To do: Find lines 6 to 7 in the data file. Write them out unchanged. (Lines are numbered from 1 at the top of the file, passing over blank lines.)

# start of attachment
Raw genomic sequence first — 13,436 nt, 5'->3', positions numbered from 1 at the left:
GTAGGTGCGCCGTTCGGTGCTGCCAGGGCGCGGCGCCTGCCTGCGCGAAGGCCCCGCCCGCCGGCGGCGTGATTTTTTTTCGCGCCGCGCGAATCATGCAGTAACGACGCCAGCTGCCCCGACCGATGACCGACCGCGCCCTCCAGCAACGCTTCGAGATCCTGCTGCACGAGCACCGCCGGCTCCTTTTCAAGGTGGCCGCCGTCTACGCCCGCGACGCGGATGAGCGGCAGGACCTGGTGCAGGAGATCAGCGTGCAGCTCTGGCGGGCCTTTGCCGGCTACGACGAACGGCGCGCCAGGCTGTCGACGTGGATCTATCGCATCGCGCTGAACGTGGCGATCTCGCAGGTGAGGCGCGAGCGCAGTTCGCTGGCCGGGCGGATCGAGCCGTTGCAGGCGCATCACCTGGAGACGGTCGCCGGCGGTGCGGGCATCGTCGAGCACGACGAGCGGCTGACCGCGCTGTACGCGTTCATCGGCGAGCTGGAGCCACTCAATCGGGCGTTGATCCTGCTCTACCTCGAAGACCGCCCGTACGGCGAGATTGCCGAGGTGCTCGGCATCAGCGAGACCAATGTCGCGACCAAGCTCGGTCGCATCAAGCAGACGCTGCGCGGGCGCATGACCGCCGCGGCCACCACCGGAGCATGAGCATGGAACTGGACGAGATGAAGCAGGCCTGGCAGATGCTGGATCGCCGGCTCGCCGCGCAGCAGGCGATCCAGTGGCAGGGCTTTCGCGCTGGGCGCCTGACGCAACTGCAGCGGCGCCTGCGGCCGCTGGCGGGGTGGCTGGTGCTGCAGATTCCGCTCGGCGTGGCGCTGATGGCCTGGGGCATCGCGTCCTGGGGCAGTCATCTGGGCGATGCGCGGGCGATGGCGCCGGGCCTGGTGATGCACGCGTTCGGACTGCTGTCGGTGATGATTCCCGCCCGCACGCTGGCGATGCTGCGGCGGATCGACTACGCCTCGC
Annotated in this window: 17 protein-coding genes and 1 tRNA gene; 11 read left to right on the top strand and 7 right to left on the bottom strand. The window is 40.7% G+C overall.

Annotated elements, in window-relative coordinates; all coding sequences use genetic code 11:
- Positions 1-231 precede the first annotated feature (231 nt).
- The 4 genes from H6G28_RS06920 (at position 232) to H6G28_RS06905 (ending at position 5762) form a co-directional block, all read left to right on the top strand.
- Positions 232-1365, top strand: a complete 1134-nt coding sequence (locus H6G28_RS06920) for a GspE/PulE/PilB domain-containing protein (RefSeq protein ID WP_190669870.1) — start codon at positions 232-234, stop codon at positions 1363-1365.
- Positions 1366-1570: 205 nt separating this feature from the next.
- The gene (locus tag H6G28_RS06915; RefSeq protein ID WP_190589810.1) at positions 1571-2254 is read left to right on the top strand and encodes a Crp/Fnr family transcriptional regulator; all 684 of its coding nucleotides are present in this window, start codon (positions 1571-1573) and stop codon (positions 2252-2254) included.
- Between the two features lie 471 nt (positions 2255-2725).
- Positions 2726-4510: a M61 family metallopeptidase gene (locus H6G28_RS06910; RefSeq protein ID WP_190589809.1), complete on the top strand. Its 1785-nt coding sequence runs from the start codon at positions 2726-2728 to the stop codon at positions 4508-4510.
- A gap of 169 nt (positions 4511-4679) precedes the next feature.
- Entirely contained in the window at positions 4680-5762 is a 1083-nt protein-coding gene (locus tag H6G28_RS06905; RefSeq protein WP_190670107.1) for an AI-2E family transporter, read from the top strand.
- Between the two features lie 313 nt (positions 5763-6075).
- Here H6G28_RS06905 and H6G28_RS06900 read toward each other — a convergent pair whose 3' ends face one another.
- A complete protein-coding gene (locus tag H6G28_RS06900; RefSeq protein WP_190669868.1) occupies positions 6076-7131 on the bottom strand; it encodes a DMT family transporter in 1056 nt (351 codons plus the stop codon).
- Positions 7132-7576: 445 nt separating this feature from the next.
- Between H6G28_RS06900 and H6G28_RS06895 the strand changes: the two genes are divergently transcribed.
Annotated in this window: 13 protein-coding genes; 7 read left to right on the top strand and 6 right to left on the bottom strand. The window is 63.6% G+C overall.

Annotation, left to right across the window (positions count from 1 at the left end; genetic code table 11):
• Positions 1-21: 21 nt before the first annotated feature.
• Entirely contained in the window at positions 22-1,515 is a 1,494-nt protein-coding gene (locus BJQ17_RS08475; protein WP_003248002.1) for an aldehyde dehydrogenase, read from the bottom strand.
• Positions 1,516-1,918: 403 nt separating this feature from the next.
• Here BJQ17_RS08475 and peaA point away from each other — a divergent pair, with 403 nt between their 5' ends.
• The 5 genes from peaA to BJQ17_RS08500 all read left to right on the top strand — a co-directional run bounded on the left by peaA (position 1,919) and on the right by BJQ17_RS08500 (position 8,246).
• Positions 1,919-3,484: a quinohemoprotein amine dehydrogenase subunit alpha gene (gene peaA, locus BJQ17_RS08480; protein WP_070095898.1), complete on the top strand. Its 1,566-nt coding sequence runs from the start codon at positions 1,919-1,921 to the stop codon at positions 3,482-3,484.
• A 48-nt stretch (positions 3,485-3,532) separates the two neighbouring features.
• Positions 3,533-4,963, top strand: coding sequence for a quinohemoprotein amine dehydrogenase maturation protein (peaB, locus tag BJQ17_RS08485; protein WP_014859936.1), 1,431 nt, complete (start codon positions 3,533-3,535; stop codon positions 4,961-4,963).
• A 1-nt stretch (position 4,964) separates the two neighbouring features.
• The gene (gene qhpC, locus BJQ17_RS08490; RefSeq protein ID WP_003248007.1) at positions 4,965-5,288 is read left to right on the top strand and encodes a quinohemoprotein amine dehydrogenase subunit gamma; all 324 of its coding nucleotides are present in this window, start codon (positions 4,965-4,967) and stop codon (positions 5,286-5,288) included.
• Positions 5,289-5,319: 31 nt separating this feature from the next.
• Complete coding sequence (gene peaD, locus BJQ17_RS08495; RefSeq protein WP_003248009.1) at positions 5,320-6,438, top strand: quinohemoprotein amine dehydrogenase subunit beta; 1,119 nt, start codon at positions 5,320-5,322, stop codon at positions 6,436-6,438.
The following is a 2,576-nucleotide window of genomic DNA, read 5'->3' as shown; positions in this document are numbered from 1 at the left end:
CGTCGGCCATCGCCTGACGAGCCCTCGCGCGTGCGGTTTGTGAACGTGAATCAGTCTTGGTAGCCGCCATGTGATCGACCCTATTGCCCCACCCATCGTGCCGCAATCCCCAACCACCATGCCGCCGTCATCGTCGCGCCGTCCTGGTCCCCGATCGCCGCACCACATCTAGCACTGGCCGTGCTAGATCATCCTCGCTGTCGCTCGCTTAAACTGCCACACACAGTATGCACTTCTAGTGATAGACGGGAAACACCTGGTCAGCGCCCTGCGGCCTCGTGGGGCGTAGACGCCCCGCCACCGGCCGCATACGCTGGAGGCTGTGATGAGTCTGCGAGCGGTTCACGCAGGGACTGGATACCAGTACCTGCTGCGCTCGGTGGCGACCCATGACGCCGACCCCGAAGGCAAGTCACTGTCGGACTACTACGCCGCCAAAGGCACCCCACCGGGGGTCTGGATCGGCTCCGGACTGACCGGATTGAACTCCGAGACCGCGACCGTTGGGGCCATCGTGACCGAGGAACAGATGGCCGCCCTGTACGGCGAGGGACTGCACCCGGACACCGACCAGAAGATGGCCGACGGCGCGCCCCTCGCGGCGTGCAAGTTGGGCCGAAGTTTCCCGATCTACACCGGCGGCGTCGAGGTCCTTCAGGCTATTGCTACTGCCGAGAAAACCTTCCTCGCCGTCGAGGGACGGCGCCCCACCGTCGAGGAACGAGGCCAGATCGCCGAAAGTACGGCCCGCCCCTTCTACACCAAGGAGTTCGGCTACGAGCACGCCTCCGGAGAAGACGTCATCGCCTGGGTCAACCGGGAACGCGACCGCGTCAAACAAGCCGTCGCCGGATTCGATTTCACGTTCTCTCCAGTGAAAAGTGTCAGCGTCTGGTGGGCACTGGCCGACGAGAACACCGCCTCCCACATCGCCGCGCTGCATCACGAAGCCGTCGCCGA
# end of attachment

- The 4 genes from H6G28_RS06920 (at position 232) to H6G28_RS06905 (ending at position 5762) form a co-directional block, all read left to right on the top strand.
- Positions 232-1365, top strand: a complete 1134-nt coding sequence (locus H6G28_RS06920) for a GspE/PulE/PilB domain-containing protein (RefSeq protein ID WP_190669870.1) — start codon at positions 232-234, stop codon at positions 1363-1365.